8th Tank Battalion
35th Tank Battalion
37th Tank Battalion
10th Armored Infantry Battalion
51st Armored Infantry Battalion
53rd Armored Infantry Battalion
22nd Armored Field Artillery Battalion
66th Armored Field Artillery Battalion
94th Armored Field Artillery Battalion
24th Armored Engineer Battalion
25th Cavalry Reconnaissance Squadron (MEC)
126th Armored Ordnance Maintenance Battalion
46th Armored Medical Battalion
144th Armored Signal Company
704th Tank Destroyer Battalion
489th Anti-Aircraft (AW) Artillery Battalion (SP)
Fact Sheet of the 4th Armored Division
TYPE OF DIVISION: Regular Army
NICKNAME: “Breakthrough” Division. However, no nickname has ever been officially adopted; troopers have preferred to be known simply as members of the 4th Armored.
SHOULDER PATCH: Triangular design divided into three area: red (representing Field Artillery), blue (representing Infantry), and yellow (representing Cavalry). Superimposed on three area, in black, are the track of a tank and a cannon. A bolt of lightning, in red, is superimposed on these. The Division’s number appears in the upper portion of the triangle.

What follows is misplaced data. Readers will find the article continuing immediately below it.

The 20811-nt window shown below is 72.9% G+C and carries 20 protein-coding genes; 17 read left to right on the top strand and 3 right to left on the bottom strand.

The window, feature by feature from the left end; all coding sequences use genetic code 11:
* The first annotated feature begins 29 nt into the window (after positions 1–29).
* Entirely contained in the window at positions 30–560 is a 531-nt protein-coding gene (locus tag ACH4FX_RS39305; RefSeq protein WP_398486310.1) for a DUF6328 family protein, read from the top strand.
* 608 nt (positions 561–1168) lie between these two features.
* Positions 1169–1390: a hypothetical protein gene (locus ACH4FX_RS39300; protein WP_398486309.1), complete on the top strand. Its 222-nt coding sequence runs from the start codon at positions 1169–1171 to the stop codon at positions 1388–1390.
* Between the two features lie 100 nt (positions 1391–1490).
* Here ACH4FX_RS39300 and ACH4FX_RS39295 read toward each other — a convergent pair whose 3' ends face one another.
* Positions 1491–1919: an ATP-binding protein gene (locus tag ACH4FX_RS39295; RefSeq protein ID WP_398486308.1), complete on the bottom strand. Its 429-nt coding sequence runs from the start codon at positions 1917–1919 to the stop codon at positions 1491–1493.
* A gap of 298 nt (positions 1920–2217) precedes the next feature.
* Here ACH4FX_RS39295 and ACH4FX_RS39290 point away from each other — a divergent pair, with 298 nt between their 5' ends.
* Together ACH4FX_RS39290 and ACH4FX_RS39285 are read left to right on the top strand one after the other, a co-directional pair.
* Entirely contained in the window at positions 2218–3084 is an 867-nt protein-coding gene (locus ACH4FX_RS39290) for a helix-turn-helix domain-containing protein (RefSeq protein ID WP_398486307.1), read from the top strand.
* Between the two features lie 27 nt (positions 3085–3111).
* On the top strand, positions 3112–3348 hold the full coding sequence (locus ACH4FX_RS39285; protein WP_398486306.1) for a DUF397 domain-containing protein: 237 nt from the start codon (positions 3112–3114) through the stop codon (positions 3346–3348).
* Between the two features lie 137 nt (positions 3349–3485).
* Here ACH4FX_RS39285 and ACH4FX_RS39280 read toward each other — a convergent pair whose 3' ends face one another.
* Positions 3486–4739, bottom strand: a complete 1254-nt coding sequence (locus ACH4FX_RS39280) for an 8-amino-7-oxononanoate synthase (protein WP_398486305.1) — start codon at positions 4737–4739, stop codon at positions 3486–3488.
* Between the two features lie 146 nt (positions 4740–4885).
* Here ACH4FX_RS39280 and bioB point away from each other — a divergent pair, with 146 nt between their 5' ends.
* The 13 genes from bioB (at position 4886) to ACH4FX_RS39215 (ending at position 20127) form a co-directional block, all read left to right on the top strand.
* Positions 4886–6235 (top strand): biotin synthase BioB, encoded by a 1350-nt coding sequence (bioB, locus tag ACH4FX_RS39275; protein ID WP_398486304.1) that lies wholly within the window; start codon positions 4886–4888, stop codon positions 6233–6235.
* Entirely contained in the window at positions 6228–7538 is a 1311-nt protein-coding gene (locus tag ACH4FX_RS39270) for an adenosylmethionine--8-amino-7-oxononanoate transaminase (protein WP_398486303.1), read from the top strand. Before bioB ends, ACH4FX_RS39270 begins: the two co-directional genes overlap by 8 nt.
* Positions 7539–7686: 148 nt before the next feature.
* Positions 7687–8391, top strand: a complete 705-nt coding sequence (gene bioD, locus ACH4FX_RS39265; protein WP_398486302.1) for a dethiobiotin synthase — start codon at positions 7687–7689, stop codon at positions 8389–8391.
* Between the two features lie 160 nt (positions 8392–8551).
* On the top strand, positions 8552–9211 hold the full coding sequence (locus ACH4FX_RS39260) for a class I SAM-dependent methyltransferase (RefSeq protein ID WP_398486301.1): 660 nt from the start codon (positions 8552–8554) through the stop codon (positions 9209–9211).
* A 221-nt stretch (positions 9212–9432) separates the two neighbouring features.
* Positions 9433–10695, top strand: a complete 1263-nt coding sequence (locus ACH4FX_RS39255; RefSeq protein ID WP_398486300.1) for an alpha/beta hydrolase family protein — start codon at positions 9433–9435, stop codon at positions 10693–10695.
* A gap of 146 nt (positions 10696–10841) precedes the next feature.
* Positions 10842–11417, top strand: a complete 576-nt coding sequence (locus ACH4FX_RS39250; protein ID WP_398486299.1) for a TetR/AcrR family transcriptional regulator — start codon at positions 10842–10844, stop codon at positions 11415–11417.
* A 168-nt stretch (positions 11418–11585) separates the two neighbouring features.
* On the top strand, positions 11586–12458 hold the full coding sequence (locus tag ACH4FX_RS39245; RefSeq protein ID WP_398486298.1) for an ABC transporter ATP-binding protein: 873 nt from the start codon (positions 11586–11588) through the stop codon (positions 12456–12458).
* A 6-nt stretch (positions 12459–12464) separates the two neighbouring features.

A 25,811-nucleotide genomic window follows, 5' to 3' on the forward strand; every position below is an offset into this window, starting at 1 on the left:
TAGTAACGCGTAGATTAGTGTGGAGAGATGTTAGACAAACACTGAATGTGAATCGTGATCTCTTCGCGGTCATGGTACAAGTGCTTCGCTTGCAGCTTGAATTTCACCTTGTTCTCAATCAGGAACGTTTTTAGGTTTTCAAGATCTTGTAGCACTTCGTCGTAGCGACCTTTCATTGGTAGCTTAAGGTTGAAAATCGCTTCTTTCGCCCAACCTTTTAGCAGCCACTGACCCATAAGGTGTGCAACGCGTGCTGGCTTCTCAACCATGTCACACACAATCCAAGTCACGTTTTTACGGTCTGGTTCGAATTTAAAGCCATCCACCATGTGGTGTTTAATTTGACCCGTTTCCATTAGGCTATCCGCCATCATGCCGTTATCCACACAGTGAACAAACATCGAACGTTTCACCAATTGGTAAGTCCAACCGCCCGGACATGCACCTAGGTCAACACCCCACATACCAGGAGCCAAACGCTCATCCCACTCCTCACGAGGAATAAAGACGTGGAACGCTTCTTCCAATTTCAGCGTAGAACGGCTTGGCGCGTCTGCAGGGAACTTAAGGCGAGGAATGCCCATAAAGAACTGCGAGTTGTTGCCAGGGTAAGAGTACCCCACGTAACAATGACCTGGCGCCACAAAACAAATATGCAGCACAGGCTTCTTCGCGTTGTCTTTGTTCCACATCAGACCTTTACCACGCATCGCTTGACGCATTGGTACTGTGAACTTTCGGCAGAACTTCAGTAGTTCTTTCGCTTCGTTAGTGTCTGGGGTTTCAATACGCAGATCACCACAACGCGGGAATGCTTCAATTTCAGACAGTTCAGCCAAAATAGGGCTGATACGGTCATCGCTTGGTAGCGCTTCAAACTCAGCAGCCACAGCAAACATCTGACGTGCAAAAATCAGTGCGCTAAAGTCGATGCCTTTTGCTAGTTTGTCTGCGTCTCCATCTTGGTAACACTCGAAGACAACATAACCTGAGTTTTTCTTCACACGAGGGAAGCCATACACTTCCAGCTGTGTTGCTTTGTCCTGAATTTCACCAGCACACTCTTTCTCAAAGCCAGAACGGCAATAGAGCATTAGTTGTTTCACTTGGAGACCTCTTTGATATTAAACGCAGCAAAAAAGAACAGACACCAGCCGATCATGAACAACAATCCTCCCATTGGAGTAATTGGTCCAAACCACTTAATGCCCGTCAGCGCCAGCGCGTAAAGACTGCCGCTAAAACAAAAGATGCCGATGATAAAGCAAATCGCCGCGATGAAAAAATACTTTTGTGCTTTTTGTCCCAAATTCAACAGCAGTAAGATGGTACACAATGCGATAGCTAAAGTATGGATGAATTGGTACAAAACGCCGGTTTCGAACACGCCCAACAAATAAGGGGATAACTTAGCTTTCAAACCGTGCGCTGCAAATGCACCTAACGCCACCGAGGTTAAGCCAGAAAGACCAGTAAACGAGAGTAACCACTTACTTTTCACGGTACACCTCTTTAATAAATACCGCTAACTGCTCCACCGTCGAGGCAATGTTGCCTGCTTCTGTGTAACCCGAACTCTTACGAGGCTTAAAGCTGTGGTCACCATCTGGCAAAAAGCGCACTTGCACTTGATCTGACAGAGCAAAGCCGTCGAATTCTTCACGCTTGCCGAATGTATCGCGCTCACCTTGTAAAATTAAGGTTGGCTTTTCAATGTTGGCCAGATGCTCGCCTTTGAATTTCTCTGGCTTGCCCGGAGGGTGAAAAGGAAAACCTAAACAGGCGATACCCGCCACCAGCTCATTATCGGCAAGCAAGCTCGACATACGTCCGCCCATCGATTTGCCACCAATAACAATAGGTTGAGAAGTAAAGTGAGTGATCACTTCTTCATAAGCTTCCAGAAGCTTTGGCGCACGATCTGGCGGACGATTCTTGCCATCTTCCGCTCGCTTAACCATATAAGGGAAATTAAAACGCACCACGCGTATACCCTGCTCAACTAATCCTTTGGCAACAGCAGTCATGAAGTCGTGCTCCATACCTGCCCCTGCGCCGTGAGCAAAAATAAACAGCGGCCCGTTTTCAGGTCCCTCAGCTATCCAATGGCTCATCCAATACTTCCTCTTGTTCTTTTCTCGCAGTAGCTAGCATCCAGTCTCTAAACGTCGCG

ACTIVATION DATE: 15 April 1941..
INACTIVATION DATE: 26 April 1946 at Camp Kilmer, New Jersey.
COMPONENT UNITS: Hq Co; Res. Com.; CCA; CCB; 8, 35 and 37 Tank Bns; 10, 51 and 53 Armd Inf Bns; 24th Armd Engr Bn; 25th Cav Rcn Sq (Mecz); 144 Armd Sig Co. Division Artillery: 22, 66 and 94 Armd FA Bns. Division Trains: 4th Armd Med Bn; 126 Ord Maint Bn; MP Platoon; Band.
TRAINING: Upon activation the unit was assigned to the Armored Force and stationed at Pine Camp NY. From 14 Sep through 26 Oct 1942, it maneuvered under the Second Army in Tennessee. In Nov 1942, it was transferred to Camp Young CA and participated in Desert Training Center maneuvers from 1 Dec 1942 through 22 Feb 1943. From 19 Apr to 10 Jul, it took part in further Desert Training Center maneuvers and then moved to Camp Bowie, TX, under the VIII Corps, Third Army.